Garage demolition and wooden workshop advice

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Afternoon all,

We've just bought a house with an old 60s brick garage with asbestos roof. Currently researching costs to get asbestos removed and dealt with.

The brick garage is knackered though, and too big. I want to demolish and put a wooden workshop in place (anyone got views on Tiger Sheds workshops?).

Main question though - can I just reuse the existing concrete slab sitting under the garage? It will be bigger than the shed (is this a problem for managing rain). Should I try to add an elevated slab for the shed to sit on? Or rest it on slabs/concrete beams?

Any suggestions or hard learnt lessons much appreciated.

thanks
Keith
 
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If the existing concrete slab is in good condition you can certainly use it as a base for a new shed. Raising the new shed on beams will prevent it sitting in water after rainfall.
I would suggest you stop the beams short of projecting out past the shed and to also lay a strip of DPC on the tops of the beams to prevent capillary action of the water.
 
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I demolished our garage with asbestos roof in our 60’s bungalow just after we moved in and replaced it with a new concrete slab and brick base.
I have worked with asbestos before so taking appropriate precautions I removed it and had it disposed of by a licensed carrier.
Garage base is the same size as the building with no overhang, dpc between brickwork and timber.

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Taken me a few days to check back - thanks for the replies. The existing slab is pretty massive - the garage itself is around 13m x 3.5m and then there's some additional concrete/paving around the existing garage as well. I might - at some point - try and investigate the thickness of the slab, and might also try and remove some of the surrounding stuff. We're in the west of scotland - so plenty of rain going on - so the points on some beams and DPC is well made - I'll make sure this is done.

Can I just lay the DPC on the beams and have them loose? Or better to build a matrix/frame and pin the DPC to it around the edges (presumably not pinned from top or what's the point of the DPC?). Noted to make this smaller than footprint of the shed so there's an overhang for the rain to drip off. I might also fit guttering to the shed to feed a water butt.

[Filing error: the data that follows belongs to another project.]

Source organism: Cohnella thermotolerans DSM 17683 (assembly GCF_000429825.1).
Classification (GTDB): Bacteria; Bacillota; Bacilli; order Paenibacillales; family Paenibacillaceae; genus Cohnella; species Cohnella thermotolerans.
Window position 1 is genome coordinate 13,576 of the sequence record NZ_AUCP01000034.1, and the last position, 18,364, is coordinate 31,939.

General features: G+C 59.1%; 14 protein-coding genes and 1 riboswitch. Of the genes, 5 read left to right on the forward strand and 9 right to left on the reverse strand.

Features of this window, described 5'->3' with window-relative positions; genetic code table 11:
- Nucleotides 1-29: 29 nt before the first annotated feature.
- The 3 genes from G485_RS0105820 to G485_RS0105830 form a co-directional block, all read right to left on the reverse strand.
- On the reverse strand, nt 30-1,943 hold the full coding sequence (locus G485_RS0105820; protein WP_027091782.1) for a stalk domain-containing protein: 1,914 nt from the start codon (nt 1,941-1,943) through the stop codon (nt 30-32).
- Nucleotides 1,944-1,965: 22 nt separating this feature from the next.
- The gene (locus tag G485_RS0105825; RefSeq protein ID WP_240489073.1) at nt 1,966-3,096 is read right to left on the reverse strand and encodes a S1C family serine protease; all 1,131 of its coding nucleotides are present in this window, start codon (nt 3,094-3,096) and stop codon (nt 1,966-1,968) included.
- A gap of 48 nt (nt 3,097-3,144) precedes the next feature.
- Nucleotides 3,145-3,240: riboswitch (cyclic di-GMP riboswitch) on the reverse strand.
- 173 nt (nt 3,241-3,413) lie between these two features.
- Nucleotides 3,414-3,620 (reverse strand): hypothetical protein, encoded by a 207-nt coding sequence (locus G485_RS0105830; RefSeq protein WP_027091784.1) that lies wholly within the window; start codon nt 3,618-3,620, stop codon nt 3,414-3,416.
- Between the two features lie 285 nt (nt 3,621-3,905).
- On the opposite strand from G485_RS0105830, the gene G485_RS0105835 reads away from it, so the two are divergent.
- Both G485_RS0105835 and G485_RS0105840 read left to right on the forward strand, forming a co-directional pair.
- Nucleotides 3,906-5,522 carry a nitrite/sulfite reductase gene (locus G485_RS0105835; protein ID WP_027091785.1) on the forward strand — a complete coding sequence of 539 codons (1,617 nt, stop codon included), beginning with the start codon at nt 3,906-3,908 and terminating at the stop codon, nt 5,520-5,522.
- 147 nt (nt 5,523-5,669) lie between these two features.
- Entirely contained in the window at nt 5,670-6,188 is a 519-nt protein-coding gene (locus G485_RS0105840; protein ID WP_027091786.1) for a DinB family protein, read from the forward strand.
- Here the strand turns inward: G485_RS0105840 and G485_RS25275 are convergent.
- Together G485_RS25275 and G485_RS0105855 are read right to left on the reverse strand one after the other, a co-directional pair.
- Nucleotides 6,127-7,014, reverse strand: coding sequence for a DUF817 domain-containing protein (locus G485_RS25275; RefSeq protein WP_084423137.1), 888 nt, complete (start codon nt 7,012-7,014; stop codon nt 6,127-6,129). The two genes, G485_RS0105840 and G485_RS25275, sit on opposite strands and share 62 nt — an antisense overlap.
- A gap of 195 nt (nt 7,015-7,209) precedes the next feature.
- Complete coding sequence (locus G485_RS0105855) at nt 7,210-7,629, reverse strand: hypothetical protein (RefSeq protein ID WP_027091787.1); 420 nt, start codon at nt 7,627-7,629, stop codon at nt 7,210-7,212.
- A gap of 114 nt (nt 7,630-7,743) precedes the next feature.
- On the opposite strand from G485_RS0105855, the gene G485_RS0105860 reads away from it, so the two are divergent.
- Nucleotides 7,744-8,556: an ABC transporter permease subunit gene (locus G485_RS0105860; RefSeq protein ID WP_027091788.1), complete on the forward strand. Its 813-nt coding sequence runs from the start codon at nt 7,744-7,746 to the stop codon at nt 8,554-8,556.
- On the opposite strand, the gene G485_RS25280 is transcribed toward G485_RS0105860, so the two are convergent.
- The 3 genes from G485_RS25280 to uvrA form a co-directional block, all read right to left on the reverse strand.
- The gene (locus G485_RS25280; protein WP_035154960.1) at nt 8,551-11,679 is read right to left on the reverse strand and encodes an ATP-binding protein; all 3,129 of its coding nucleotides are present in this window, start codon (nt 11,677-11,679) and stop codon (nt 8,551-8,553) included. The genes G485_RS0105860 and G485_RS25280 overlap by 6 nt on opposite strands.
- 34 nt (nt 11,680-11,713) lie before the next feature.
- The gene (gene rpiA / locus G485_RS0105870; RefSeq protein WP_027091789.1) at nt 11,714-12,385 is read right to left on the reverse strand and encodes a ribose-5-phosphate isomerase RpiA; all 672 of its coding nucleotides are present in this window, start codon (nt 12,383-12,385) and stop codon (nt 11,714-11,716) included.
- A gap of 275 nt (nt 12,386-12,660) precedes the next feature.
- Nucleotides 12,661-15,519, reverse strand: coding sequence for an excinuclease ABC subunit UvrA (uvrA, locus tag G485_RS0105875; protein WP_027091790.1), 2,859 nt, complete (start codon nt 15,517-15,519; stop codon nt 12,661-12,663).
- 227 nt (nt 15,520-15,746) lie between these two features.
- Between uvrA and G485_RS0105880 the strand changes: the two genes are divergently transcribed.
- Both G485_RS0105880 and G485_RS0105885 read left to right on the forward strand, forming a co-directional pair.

Keith
 
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I used the composite beams as the base on the concrete, it never rots and allows the wood to stay dry
 
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So - just coming back to this now the garage is down. We've managed to get rid of the old garage and now we've got a 9ft wide slab - unfortunately at slightly lower grade than the rest of the garden, and also completely flat - so it's not draining well. I want to get a 16x8 wooden workshop on there. I doubt it has a DMP under it.

I'm thinking of raising the shed off the concrete, and putting gravel down around it to cover the surrounding concrete, and to provide some reduction in splashing back onto the wooden shed (although I will fit guttering to take runoff away from the shed).

So - composite beams are an option - but these seem to be 50mm thick - this doesn't sound quite thick enough for what I'm wanting?
Or - do I build a plinth of concrete slabs at the right size to suit the shed footprint and give a bit more height - then use composite or wooden beams on top of this?
Composite beams for the size of shed I'm getting sound pretty pricey too - am going to end up spending a couple of hundred quid on these depending on spacing.

Any suggestions on the best approach much appreciated.

Keith
 
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If you need to raise it more than 50mm then you could shutter to the size and position of the shed and make a concrete raft on top of the existing concrete that might be cheaper than huge composite beams, the ones I used were only 18-20mm high. and profiled to prevent water ingress, so would not stack well.
 
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